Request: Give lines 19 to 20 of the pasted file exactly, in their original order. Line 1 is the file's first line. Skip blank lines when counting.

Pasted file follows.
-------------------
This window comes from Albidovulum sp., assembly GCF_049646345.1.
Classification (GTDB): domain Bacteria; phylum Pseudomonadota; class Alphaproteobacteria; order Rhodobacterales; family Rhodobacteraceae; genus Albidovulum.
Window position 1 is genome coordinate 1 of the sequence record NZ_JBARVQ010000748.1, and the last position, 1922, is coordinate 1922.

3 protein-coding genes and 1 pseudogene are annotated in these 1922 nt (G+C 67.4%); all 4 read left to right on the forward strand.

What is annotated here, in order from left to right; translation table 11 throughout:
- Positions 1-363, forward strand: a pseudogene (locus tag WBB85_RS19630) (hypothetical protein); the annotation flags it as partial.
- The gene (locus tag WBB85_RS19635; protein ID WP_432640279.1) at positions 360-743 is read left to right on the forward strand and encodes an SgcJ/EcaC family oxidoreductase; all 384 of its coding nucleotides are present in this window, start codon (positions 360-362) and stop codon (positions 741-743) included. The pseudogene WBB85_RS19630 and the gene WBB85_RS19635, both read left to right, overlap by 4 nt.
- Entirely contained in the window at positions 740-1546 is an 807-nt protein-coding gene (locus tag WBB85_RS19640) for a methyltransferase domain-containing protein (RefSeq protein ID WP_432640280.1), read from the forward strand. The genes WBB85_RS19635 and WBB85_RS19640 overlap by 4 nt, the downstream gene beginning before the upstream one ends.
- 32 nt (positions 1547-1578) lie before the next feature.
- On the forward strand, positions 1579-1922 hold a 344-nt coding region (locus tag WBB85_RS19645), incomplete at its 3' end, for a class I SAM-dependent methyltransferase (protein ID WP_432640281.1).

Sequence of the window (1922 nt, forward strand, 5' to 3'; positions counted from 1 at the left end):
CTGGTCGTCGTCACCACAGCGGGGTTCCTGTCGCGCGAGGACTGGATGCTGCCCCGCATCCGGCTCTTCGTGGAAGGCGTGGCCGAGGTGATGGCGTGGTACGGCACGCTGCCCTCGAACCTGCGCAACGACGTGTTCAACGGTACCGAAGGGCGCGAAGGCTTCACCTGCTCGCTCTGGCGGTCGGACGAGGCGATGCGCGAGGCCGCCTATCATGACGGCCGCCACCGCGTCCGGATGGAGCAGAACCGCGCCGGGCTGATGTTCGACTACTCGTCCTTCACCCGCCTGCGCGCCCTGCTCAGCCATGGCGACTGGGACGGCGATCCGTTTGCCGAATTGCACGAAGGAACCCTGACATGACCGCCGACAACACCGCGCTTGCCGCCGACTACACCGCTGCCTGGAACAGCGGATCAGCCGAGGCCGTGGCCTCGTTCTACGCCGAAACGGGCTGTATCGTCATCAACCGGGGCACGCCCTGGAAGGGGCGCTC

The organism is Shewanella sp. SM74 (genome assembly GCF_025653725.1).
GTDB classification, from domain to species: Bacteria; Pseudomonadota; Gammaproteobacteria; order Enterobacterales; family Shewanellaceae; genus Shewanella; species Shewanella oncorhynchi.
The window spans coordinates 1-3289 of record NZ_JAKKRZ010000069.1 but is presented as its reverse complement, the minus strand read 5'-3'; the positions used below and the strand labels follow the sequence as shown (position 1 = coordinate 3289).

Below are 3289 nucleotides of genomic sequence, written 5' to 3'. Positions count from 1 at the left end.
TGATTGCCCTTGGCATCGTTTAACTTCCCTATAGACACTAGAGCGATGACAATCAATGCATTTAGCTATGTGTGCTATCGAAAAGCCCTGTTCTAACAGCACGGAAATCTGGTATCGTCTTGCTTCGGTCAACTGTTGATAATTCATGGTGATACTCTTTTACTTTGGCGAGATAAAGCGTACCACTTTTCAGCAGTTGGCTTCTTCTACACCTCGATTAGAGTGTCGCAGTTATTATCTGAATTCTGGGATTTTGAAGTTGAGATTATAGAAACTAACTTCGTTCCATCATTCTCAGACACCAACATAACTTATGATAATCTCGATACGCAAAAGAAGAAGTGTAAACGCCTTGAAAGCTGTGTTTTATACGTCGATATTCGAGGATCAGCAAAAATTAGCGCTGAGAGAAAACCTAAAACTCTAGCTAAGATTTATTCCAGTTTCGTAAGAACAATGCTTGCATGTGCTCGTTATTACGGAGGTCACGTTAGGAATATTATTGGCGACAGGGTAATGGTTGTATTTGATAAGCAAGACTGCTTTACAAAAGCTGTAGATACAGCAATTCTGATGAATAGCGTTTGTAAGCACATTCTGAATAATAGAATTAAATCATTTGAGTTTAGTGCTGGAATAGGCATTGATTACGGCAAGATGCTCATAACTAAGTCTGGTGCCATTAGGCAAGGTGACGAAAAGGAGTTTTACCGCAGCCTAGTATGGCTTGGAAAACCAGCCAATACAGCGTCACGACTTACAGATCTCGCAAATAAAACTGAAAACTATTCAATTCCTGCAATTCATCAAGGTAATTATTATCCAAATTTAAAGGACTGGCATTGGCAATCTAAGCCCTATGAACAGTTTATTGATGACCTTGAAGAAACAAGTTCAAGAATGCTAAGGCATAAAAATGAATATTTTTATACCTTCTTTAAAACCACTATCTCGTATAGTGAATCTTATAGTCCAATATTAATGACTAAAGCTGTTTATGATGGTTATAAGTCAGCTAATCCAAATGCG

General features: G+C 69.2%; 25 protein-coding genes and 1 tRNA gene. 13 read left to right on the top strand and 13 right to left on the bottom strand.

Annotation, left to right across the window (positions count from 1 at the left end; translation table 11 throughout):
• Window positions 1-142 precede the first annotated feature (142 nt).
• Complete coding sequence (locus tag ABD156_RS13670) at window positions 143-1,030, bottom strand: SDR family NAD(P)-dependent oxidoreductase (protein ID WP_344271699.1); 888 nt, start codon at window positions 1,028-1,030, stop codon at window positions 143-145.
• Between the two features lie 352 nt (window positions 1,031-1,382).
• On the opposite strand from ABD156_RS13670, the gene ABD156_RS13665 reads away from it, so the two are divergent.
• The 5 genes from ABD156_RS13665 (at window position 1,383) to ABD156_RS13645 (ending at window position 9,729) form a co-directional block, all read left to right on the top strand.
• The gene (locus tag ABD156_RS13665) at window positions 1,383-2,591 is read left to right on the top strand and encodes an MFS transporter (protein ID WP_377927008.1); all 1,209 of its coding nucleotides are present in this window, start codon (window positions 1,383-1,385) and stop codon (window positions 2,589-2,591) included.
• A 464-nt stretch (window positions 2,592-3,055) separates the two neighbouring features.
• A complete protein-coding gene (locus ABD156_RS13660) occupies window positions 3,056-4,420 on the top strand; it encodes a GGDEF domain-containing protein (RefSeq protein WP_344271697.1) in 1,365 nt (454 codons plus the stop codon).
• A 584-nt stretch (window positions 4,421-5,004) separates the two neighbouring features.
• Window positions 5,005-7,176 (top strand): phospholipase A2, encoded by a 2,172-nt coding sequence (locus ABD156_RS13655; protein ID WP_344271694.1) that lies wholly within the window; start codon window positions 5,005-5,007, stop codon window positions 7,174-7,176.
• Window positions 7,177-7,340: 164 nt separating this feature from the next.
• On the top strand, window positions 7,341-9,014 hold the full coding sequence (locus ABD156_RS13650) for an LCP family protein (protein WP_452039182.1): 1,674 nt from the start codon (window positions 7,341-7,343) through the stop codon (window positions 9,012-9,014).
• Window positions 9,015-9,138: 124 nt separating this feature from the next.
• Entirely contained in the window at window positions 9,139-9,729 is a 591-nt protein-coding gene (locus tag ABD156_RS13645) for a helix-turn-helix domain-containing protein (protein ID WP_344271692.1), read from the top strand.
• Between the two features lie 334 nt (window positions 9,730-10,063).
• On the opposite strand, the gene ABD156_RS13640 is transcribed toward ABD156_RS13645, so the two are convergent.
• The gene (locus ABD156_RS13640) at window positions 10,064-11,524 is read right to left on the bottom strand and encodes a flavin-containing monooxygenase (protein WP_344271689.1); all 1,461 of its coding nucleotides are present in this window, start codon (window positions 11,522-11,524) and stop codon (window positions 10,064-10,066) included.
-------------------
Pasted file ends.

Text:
Annotation, left to right across the window (positions count from 1 at the left end; translation table 11 throughout):
• Window positions 1-142 precede the first annotated feature (142 nt).